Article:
Glucosamine

Glucosamine

Glucosamine is produced naturally in the body to help us cushion our joints. Supplements are popular for people who suffer joint pain and for sports people who work their joints to the max.

What is Glucosamine?

Glucosamine is an amino sugar made from the shells of sea creatures and animal cartilage. It is not common in our diet which is why most people get their glucosamine intake through supplements.

Glucosamine supplement is made from chitin - the hard outer shells of crustaceans including crabs, lobsters and shrimps.

Supplements are available in the following forms: as glucosamine sulfate, glucosamine hydrochloride or n-acetyl glucosamine. These products come in tablets, capsules or as powder. The chemical makeup of each is slightly different, although all are forms of glucosamine.

You can take glucosamine as a stand-alone supplement, although it’s often taken with chondroitin (another supplement thought to promote healthy joints) and sometimes with manganese which is good for the bones.

Why do I need Glucosamine?

Glucosamine helps the body build cartilage which is the connective tissue that cushions the joints. Our bodies produce less glucosamine as we age so a daily glucosamine supplement may makeup some of the shortfall (although more studies are needed). The research seems to suggest that glucosamine supplements can delay the breakdown of cartilage as well as rebuild it.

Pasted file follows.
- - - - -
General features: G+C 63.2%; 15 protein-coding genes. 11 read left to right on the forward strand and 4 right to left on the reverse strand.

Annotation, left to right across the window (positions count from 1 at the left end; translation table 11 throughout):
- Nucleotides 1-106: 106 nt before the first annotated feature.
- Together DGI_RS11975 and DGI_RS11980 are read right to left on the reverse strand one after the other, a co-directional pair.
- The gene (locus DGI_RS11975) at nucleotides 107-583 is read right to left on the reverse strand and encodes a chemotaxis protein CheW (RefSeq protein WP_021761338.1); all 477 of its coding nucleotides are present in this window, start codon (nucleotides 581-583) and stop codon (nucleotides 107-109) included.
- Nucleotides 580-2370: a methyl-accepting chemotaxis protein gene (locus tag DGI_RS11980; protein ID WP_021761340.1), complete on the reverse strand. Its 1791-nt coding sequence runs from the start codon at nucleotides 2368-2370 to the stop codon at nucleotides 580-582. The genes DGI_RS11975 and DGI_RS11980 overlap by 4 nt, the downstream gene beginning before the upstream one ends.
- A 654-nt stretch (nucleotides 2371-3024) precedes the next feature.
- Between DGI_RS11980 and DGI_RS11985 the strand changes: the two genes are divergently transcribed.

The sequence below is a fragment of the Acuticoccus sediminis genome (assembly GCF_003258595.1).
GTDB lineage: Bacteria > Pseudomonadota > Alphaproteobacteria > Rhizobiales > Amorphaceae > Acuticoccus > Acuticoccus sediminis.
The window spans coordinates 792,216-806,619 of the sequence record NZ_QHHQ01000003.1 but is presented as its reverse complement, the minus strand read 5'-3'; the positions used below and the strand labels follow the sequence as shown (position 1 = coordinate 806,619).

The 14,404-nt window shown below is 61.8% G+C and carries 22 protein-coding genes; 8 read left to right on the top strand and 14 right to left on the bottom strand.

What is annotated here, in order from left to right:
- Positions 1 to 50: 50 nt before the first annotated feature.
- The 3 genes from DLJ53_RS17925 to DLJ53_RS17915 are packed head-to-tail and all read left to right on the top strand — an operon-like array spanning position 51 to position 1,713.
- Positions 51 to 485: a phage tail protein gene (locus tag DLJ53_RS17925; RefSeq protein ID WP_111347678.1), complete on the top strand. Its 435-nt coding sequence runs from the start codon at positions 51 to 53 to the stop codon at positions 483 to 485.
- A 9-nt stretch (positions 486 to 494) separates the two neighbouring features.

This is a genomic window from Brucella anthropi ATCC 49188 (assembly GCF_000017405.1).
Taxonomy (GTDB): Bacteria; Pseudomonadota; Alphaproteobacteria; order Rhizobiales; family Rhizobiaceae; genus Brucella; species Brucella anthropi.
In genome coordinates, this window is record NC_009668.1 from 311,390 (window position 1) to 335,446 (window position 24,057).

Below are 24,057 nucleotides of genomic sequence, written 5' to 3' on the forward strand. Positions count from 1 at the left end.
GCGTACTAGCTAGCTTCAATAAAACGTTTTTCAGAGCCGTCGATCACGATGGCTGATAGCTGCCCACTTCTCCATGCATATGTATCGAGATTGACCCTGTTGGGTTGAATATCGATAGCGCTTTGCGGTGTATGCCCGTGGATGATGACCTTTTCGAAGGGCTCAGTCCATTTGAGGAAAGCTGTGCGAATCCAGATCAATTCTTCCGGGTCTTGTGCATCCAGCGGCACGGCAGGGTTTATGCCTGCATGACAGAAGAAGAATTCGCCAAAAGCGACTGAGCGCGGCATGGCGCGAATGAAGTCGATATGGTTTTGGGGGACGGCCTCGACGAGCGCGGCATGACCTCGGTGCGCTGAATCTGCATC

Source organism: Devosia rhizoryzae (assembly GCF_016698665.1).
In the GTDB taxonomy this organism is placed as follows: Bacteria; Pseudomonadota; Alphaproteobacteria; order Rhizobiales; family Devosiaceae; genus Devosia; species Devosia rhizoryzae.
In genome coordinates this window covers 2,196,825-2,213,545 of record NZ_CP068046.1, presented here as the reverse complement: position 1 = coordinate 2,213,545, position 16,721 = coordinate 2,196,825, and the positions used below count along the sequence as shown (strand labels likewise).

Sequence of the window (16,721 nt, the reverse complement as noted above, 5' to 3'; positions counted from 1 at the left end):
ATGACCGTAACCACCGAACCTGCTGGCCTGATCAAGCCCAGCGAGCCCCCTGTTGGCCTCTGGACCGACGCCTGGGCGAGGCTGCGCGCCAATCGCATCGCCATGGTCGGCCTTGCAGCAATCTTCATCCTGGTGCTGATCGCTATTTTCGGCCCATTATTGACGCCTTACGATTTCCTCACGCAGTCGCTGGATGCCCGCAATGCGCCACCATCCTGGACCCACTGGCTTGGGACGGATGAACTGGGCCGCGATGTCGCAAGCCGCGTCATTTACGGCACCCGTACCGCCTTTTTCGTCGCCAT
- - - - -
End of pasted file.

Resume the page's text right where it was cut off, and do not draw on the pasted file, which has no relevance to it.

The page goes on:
Some studies suggest it may be effective in reducing the inflammation and pain of osteoarthritis (a condition caused by stiffening cartilage) but once again the research is conflicting.

Glucosamine also produces joint fluids called glycoproteins which may speed up healing.

Glucosamine is often taken by adults who suffer from osteoarthritis. It is also popular with runners and other athletes who take it when they have knee pain. According to an Internet Poll on runnersworld.com* some 94.5% of respondents said they had tried glucosamine and chondroitin and 79.8% said their symptoms had improved.

Our bone density decreases as we age. If you are over 50 and you wake with morning stiffness and aching joints, then it may be worth considering a daily supplement of glucosamine.

Can too much Glucosamine be harmful?

There is no daily recommended value. A typical daily dose tends to be 1500mg daily (or 500mg three times a day).

Too much glucosamine can upset your stomach - causing bloating, indigestion, diarrhoea and nausea. To lessen symptoms it is best to take glucosamine with food.

As glucosamine supplements are made from shellfish, anyone with a shellfish allergy should check whether glucosamine is safe to take.

You should seek advice before taking glucosamine if you are taking blood-thinning such as Warfarin, as glucosamine may increase the drug’s blood thinning effect increasing your risk of bleeding and bruising.

You should also consult your doctor if you are a diabetic taking insulin as glucosamine may change the dose that you need to keep blood sugar in check.

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